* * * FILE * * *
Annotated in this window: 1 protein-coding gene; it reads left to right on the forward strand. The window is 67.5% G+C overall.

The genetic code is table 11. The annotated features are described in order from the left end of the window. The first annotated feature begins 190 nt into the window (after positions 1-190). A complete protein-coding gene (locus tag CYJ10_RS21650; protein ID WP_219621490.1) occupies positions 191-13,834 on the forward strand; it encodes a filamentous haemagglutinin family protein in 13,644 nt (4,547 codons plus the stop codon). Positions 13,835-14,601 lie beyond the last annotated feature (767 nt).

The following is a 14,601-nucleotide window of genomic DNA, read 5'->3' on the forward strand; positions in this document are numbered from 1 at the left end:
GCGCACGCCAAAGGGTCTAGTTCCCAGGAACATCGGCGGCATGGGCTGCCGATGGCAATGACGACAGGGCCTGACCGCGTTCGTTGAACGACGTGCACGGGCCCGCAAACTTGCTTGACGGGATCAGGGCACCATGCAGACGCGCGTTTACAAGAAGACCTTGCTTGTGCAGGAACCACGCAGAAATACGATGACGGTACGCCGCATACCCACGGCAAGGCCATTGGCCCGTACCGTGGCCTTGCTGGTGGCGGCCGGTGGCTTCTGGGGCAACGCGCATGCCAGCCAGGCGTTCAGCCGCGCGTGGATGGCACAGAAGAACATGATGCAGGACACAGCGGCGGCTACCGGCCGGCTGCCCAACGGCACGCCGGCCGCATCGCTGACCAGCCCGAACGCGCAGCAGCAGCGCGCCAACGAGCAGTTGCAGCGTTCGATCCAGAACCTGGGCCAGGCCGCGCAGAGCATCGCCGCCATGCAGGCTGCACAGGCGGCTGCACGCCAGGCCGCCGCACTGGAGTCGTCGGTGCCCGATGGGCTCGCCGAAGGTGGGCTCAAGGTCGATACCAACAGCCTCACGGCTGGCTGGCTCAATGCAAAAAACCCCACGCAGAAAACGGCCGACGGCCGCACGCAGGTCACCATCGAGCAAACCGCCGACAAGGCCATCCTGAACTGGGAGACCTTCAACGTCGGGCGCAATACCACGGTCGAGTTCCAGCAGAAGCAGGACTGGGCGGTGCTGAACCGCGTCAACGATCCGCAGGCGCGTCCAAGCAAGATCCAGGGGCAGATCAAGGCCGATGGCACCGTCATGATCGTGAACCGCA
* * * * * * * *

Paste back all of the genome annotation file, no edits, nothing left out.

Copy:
Annotated in this window: 1 protein-coding gene; it reads left to right on the forward strand. The window is 67.5% G+C overall.

The genetic code is table 11. The annotated features are described in order from the left end of the window. The first annotated feature begins 190 nt into the window (after positions 1-190). A complete protein-coding gene (locus tag CYJ10_RS21650; protein ID WP_219621490.1) occupies positions 191-13,834 on the forward strand; it encodes a filamentous haemagglutinin family protein in 13,644 nt (4,547 codons plus the stop codon). Positions 13,835-14,601 lie beyond the last annotated feature (767 nt).

The following is a 14,601-nucleotide window of genomic DNA, read 5'->3' on the forward strand; positions in this document are numbered from 1 at the left end:
GCGCACGCCAAAGGGTCTAGTTCCCAGGAACATCGGCGGCATGGGCTGCCGATGGCAATGACGACAGGGCCTGACCGCGTTCGTTGAACGACGTGCACGGGCCCGCAAACTTGCTTGACGGGATCAGGGCACCATGCAGACGCGCGTTTACAAGAAGACCTTGCTTGTGCAGGAACCACGCAGAAATACGATGACGGTACGCCGCATACCCACGGCAAGGCCATTGGCCCGTACCGTGGCCTTGCTGGTGGCGGCCGGTGGCTTCTGGGGCAACGCGCATGCCAGCCAGGCGTTCAGCCGCGCGTGGATGGCACAGAAGAACATGATGCAGGACACAGCGGCGGCTACCGGCCGGCTGCCCAACGGCACGCCGGCCGCATCGCTGACCAGCCCGAACGCGCAGCAGCAGCGCGCCAACGAGCAGTTGCAGCGTTCGATCCAGAACCTGGGCCAGGCCGCGCAGAGCATCGCCGCCATGCAGGCTGCACAGGCGGCTGCACGCCAGGCCGCCGCACTGGAGTCGTCGGTGCCCGATGGGCTCGCCGAAGGTGGGCTCAAGGTCGATACCAACAGCCTCACGGCTGGCTGGCTCAATGCAAAAAACCCCACGCAGAAAACGGCCGACGGCCGCACGCAGGTCACCATCGAGCAAACCGCCGACAAGGCCATCCTGAACTGGGAGACCTTCAACGTCGGGCGCAATACCACGGTCGAGTTCCAGCAGAAGCAGGACTGGGCGGTGCTGAACCGCGTCAACGATCCGCAGGCGCGTCCAAGCAAGATCCAGGGGCAGATCAAGGCCGATGGCACCGTCATGATCGTGAACCGCA